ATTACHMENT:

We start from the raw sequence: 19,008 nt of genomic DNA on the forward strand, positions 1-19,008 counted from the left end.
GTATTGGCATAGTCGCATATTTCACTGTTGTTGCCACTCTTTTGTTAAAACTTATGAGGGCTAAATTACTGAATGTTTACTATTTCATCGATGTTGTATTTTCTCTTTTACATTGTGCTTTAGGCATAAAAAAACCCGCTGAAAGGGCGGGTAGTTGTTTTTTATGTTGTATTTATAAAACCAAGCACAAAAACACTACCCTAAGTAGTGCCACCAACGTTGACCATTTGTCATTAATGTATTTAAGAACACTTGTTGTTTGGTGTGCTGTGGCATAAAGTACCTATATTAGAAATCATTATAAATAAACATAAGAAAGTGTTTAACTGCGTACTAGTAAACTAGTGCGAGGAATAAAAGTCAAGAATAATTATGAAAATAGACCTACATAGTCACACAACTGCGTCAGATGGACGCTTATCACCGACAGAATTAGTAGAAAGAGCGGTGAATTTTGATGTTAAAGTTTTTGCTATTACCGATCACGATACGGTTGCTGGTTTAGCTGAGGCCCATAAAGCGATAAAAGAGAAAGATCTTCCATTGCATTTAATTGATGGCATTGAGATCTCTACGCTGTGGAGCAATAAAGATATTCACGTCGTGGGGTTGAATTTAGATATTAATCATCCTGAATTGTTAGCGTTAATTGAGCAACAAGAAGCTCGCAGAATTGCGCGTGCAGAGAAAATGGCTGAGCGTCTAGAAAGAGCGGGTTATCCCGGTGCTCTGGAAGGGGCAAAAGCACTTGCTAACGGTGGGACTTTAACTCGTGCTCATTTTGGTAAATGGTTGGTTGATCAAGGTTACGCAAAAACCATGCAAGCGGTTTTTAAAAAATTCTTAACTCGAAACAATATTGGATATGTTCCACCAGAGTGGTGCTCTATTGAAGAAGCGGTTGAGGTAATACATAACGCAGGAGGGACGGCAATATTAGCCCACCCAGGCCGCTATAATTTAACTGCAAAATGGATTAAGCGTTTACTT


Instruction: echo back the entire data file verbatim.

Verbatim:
We start from the raw sequence: 19,008 nt of genomic DNA on the forward strand, positions 1-19,008 counted from the left end.
GTATTGGCATAGTCGCATATTTCACTGTTGTTGCCACTCTTTTGTTAAAACTTATGAGGGCTAAATTACTGAATGTTTACTATTTCATCGATGTTGTATTTTCTCTTTTACATTGTGCTTTAGGCATAAAAAAACCCGCTGAAAGGGCGGGTAGTTGTTTTTTATGTTGTATTTATAAAACCAAGCACAAAAACACTACCCTAAGTAGTGCCACCAACGTTGACCATTTGTCATTAATGTATTTAAGAACACTTGTTGTTTGGTGTGCTGTGGCATAAAGTACCTATATTAGAAATCATTATAAATAAACATAAGAAAGTGTTTAACTGCGTACTAGTAAACTAGTGCGAGGAATAAAAGTCAAGAATAATTATGAAAATAGACCTACATAGTCACACAACTGCGTCAGATGGACGCTTATCACCGACAGAATTAGTAGAAAGAGCGGTGAATTTTGATGTTAAAGTTTTTGCTATTACCGATCACGATACGGTTGCTGGTTTAGCTGAGGCCCATAAAGCGATAAAAGAGAAAGATCTTCCATTGCATTTAATTGATGGCATTGAGATCTCTACGCTGTGGAGCAATAAAGATATTCACGTCGTGGGGTTGAATTTAGATATTAATCATCCTGAATTGTTAGCGTTAATTGAGCAACAAGAAGCTCGCAGAATTGCGCGTGCAGAGAAAATGGCTGAGCGTCTAGAAAGAGCGGGTTATCCCGGTGCTCTGGAAGGGGCAAAAGCACTTGCTAACGGTGGGACTTTAACTCGTGCTCATTTTGGTAAATGGTTGGTTGATCAAGGTTACGCAAAAACCATGCAAGCGGTTTTTAAAAAATTCTTAACTCGAAACAATATTGGATATGTTCCACCAGAGTGGTGCTCTATTGAAGAAGCGGTTGAGGTAATACATAACGCAGGAGGGACGGCAATATTAGCCCACCCAGGCCGCTATAATTTAACTGCAAAATGGATTAAGCGTTTACTT